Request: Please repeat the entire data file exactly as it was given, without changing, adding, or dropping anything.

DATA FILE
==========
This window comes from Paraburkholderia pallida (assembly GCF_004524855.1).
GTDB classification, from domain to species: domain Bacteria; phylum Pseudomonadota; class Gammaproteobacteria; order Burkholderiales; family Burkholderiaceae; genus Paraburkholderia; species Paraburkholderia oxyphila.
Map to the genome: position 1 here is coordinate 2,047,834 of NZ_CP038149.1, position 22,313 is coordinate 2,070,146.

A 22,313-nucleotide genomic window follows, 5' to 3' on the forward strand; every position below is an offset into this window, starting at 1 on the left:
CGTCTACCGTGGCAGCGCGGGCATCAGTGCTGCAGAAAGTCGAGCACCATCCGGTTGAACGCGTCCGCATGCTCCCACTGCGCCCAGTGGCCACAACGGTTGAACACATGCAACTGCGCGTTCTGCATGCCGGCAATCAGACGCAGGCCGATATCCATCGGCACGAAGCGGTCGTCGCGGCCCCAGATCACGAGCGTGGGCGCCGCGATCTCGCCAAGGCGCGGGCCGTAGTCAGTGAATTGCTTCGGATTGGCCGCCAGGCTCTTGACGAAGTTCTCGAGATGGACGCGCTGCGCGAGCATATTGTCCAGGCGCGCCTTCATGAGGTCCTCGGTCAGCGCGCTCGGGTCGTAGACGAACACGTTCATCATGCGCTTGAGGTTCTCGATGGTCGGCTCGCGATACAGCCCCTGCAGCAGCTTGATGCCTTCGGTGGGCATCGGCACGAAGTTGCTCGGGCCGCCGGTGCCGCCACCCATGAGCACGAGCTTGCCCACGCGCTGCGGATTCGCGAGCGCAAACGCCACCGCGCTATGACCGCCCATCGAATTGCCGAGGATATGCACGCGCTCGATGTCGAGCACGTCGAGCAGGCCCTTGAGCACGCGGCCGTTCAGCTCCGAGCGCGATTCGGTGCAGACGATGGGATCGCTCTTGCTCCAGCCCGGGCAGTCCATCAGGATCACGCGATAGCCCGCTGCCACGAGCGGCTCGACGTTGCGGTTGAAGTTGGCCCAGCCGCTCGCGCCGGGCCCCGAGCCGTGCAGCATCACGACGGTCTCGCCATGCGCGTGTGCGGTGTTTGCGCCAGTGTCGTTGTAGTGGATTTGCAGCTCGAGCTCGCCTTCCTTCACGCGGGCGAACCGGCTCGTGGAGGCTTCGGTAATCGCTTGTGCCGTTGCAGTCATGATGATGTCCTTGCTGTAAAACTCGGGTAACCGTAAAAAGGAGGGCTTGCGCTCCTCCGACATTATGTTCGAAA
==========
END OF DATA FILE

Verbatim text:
This window comes from Paraburkholderia pallida (assembly GCF_004524855.1).
GTDB classification, from domain to species: domain Bacteria; phylum Pseudomonadota; class Gammaproteobacteria; order Burkholderiales; family Burkholderiaceae; genus Paraburkholderia; species Paraburkholderia oxyphila.
Map to the genome: position 1 here is coordinate 2,047,834 of NZ_CP038149.1, position 22,313 is coordinate 2,070,146.

A 22,313-nucleotide genomic window follows, 5' to 3' on the forward strand; every position below is an offset into this window, starting at 1 on the left:
CGTCTACCGTGGCAGCGCGGGCATCAGTGCTGCAGAAAGTCGAGCACCATCCGGTTGAACGCGTCCGCATGCTCCCACTGCGCCCAGTGGCCACAACGGTTGAACACATGCAACTGCGCGTTCTGCATGCCGGCAATCAGACGCAGGCCGATATCCATCGGCACGAAGCGGTCGTCGCGGCCCCAGATCACGAGCGTGGGCGCCGCGATCTCGCCAAGGCGCGGGCCGTAGTCAGTGAATTGCTTCGGATTGGCCGCCAGGCTCTTGACGAAGTTCTCGAGATGGACGCGCTGCGCGAGCATATTGTCCAGGCGCGCCTTCATGAGGTCCTCGGTCAGCGCGCTCGGGTCGTAGACGAACACGTTCATCATGCGCTTGAGGTTCTCGATGGTCGGCTCGCGATACAGCCCCTGCAGCAGCTTGATGCCTTCGGTGGGCATCGGCACGAAGTTGCTCGGGCCGCCGGTGCCGCCACCCATGAGCACGAGCTTGCCCACGCGCTGCGGATTCGCGAGCGCAAACGCCACCGCGCTATGACCGCCCATCGAATTGCCGAGGATATGCACGCGCTCGATGTCGAGCACGTCGAGCAGGCCCTTGAGCACGCGGCCGTTCAGCTCCGAGCGCGATTCGGTGCAGACGATGGGATCGCTCTTGCTCCAGCCCGGGCAGTCCATCAGGATCACGCGATAGCCCGCTGCCACGAGCGGCTCGACGTTGCGGTTGAAGTTGGCCCAGCCGCTCGCGCCGGGCCCCGAGCCGTGCAGCATCACGACGGTCTCGCCATGCGCGTGTGCGGTGTTTGCGCCAGTGTCGTTGTAGTGGATTTGCAGCTCGAGCTCGCCTTCCTTCACGCGGGCGAACCGGCTCGTGGAGGCTTCGGTAATCGCTTGTGCCGTTGCAGTCATGATGATGTCCTTGCTGTAAAACTCGGGTAACCGTAAAAAGGAGGGCTTGCGCTCCTCCGACATTATGTTCGAAA